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Is there a genetic basis for resistance to atherosclerosis?

      Abstract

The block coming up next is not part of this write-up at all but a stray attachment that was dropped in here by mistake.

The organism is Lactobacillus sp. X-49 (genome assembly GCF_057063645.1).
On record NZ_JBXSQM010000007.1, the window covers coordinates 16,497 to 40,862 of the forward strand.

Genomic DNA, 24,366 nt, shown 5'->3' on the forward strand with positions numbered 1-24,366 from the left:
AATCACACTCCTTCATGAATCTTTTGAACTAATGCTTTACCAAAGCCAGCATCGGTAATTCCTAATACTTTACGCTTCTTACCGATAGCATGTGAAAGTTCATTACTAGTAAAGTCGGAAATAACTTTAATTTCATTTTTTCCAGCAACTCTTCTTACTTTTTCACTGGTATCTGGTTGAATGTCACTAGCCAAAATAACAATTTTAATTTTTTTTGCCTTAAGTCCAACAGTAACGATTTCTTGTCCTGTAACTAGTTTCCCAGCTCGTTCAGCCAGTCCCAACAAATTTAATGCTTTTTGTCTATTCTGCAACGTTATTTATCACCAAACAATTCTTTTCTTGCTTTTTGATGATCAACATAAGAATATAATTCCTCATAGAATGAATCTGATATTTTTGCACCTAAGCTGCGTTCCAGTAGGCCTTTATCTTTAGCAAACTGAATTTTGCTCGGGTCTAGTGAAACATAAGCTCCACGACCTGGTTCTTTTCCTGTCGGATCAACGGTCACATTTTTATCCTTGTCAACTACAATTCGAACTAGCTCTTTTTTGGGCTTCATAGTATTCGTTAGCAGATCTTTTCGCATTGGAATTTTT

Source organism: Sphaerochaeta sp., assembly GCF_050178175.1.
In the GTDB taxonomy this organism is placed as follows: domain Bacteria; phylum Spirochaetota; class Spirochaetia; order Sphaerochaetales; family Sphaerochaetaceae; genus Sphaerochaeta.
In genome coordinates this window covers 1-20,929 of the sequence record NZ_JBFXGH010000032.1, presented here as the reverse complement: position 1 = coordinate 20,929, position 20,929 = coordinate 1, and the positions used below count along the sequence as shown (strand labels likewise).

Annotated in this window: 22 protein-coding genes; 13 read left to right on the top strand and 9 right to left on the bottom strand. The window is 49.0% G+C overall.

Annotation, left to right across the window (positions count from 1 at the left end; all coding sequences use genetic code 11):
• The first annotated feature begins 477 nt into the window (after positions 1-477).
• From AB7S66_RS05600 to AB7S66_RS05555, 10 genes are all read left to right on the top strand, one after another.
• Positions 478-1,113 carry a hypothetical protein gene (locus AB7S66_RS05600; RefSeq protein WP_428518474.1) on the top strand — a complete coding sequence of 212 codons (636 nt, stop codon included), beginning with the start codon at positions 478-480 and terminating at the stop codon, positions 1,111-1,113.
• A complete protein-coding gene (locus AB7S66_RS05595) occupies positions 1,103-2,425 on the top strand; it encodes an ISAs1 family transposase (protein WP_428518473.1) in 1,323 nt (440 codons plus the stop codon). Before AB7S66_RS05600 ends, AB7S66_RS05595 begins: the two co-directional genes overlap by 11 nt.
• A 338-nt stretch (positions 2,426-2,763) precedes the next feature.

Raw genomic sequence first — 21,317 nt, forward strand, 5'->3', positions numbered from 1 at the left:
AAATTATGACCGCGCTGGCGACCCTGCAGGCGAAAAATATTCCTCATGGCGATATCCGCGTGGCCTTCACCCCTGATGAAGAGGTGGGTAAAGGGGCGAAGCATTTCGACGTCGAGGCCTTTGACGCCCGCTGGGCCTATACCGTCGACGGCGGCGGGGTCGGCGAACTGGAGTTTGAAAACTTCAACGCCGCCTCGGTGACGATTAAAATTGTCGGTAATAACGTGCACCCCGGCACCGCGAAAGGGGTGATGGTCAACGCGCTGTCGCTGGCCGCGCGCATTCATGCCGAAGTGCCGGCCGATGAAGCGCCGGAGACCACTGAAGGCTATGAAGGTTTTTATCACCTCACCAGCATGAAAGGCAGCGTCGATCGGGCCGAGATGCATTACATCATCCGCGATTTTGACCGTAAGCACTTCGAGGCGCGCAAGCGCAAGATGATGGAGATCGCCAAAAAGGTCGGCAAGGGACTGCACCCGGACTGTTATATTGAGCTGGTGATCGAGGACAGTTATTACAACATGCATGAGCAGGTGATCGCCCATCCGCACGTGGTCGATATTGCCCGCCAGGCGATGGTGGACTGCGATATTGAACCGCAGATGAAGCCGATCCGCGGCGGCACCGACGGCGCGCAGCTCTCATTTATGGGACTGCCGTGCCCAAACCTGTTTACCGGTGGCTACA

Atherosclerosis and its major clinical manifestation, coronary heart disease, is and will remain the main cause of mortality. Reviews on this subject dealt with factors that enhance development of atherosclerosis. This review deals with a new facet, that some individuals are less prone to develop atherosclerosis: (1) despite high cholesterol intake or (2) despite hypercholesterolemia with elevated low-density lipoprotein cholesterol (LDL-C) levels. The variability of response of plasma cholesterol to dietary intake was shown to be regulated by liver x receptor (LXR) that determines the rate of intestinal cholesterol absorption through the ATP-binding cassette (ABC) gene family. Other gene products, such as apolipoprotein-E (apo-E), scavenger receptor-B1 (SR-B1) and acyl coenzyme: cholesterol acyltransferase-2 (ACAT-2) affect cholesterol absorption also. The role of a genetic background for relative resistance to atherosclerosis is highlighted by subjects with familial hypercholesterolemia in whom high plasma cholesterol levels has not curtailed their expected life span. Studies in animals have shown that resistance to atherosclerosis in spite of hypercholesterolemia is affected by factors such as high-density lipoprotein (HDL) phospholipids that enhance reverse cholesterol transport, non-responsiveness to induction or lack of monocyte chemotactic protein-1 (MCP-1), C-C chemokine receptor 2 (CCR2), macrophage colony stimulating factor (MCSF), or vascular cell adhesion molecule-1 (VCAM-1). Since macrophages have been regarded as pro- or anti-atherogenic, evidence was collated that the high activity of scavenger receptors may contribute towards resistance to atherosclerosis if accompanied by adequate amounts of apo-E for cholesterol removal.

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